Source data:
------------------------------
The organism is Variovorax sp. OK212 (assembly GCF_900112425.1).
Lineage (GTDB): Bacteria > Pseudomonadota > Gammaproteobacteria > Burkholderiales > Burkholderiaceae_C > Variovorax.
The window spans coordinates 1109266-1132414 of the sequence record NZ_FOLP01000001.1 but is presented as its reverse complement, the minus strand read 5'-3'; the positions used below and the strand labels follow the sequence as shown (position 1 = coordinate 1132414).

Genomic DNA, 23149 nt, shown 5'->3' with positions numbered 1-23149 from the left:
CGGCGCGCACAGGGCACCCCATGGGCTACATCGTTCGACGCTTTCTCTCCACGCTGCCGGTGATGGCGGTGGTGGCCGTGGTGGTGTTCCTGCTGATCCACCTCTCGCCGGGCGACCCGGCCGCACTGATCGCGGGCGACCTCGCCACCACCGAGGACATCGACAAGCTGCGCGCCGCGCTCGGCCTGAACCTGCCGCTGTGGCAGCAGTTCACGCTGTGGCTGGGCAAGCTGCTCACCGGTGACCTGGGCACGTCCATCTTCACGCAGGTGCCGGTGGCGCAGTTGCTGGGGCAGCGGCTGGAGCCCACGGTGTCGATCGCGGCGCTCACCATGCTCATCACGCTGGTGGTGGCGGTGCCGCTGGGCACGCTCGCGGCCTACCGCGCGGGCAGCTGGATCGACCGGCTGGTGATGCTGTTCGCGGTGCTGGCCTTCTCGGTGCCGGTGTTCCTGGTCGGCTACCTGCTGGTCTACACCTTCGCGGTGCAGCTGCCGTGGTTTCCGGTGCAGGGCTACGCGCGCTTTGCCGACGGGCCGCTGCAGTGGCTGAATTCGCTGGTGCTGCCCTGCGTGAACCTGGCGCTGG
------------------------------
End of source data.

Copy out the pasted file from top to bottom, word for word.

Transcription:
The organism is Variovorax sp. OK212 (assembly GCF_900112425.1).
Lineage (GTDB): Bacteria > Pseudomonadota > Gammaproteobacteria > Burkholderiales > Burkholderiaceae_C > Variovorax.
The window spans coordinates 1109266-1132414 of the sequence record NZ_FOLP01000001.1 but is presented as its reverse complement, the minus strand read 5'-3'; the positions used below and the strand labels follow the sequence as shown (position 1 = coordinate 1132414).

Genomic DNA, 23149 nt, shown 5'->3' with positions numbered 1-23149 from the left:
CGGCGCGCACAGGGCACCCCATGGGCTACATCGTTCGACGCTTTCTCTCCACGCTGCCGGTGATGGCGGTGGTGGCCGTGGTGGTGTTCCTGCTGATCCACCTCTCGCCGGGCGACCCGGCCGCACTGATCGCGGGCGACCTCGCCACCACCGAGGACATCGACAAGCTGCGCGCCGCGCTCGGCCTGAACCTGCCGCTGTGGCAGCAGTTCACGCTGTGGCTGGGCAAGCTGCTCACCGGTGACCTGGGCACGTCCATCTTCACGCAGGTGCCGGTGGCGCAGTTGCTGGGGCAGCGGCTGGAGCCCACGGTGTCGATCGCGGCGCTCACCATGCTCATCACGCTGGTGGTGGCGGTGCCGCTGGGCACGCTCGCGGCCTACCGCGCGGGCAGCTGGATCGACCGGCTGGTGATGCTGTTCGCGGTGCTGGCCTTCTCGGTGCCGGTGTTCCTGGTCGGCTACCTGCTGGTCTACACCTTCGCGGTGCAGCTGCCGTGGTTTCCGGTGCAGGGCTACGCGCGCTTTGCCGACGGGCCGCTGCAGTGGCTGAATTCGCTGGTGCTGCCCTGCGTGAACCTGGCGCTGG